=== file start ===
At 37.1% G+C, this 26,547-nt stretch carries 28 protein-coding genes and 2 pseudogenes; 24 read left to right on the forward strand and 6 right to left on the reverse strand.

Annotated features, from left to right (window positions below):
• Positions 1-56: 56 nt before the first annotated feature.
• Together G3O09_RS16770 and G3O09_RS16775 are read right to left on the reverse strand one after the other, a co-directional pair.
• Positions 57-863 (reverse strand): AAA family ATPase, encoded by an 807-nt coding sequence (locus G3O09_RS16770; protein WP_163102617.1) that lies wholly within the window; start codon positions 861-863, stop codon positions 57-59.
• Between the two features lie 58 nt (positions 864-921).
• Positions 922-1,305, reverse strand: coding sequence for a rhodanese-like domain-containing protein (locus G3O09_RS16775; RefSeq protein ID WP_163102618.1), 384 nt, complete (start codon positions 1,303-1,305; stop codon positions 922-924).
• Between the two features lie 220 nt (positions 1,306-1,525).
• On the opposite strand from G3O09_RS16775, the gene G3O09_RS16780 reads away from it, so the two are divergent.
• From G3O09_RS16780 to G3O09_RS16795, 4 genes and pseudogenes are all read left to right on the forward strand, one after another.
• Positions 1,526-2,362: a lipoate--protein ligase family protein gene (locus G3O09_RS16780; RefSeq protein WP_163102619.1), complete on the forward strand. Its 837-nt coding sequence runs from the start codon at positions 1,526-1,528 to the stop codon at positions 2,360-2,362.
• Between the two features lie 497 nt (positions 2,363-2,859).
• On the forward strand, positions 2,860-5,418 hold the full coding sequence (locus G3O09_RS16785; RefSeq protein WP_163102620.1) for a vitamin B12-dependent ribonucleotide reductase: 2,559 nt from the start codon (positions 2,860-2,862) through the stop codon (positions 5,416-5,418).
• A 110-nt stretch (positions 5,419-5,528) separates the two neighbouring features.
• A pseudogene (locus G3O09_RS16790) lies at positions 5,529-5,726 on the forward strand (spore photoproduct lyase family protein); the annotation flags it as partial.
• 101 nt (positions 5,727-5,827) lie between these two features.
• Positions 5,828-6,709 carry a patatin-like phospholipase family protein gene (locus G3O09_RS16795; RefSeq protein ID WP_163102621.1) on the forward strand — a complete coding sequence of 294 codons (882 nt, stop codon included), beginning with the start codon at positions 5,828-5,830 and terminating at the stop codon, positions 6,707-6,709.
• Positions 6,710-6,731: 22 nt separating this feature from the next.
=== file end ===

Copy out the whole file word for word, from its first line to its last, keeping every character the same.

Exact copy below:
At 37.1% G+C, this 26,547-nt stretch carries 28 protein-coding genes and 2 pseudogenes; 24 read left to right on the forward strand and 6 right to left on the reverse strand.

Annotated features, from left to right (window positions below):
• Positions 1-56: 56 nt before the first annotated feature.
• Together G3O09_RS16770 and G3O09_RS16775 are read right to left on the reverse strand one after the other, a co-directional pair.
• Positions 57-863 (reverse strand): AAA family ATPase, encoded by an 807-nt coding sequence (locus G3O09_RS16770; protein WP_163102617.1) that lies wholly within the window; start codon positions 861-863, stop codon positions 57-59.
• Between the two features lie 58 nt (positions 864-921).
• Positions 922-1,305, reverse strand: coding sequence for a rhodanese-like domain-containing protein (locus G3O09_RS16775; RefSeq protein ID WP_163102618.1), 384 nt, complete (start codon positions 1,303-1,305; stop codon positions 922-924).
• Between the two features lie 220 nt (positions 1,306-1,525).
• On the opposite strand from G3O09_RS16775, the gene G3O09_RS16780 reads away from it, so the two are divergent.
• From G3O09_RS16780 to G3O09_RS16795, 4 genes and pseudogenes are all read left to right on the forward strand, one after another.
• Positions 1,526-2,362: a lipoate--protein ligase family protein gene (locus G3O09_RS16780; RefSeq protein WP_163102619.1), complete on the forward strand. Its 837-nt coding sequence runs from the start codon at positions 1,526-1,528 to the stop codon at positions 2,360-2,362.
• Between the two features lie 497 nt (positions 2,363-2,859).
• On the forward strand, positions 2,860-5,418 hold the full coding sequence (locus G3O09_RS16785; RefSeq protein WP_163102620.1) for a vitamin B12-dependent ribonucleotide reductase: 2,559 nt from the start codon (positions 2,860-2,862) through the stop codon (positions 5,416-5,418).
• A 110-nt stretch (positions 5,419-5,528) separates the two neighbouring features.
• A pseudogene (locus G3O09_RS16790) lies at positions 5,529-5,726 on the forward strand (spore photoproduct lyase family protein); the annotation flags it as partial.
• 101 nt (positions 5,727-5,827) lie between these two features.
• Positions 5,828-6,709 carry a patatin-like phospholipase family protein gene (locus G3O09_RS16795; RefSeq protein ID WP_163102621.1) on the forward strand — a complete coding sequence of 294 codons (882 nt, stop codon included), beginning with the start codon at positions 5,828-5,830 and terminating at the stop codon, positions 6,707-6,709.
• Positions 6,710-6,731: 22 nt separating this feature from the next.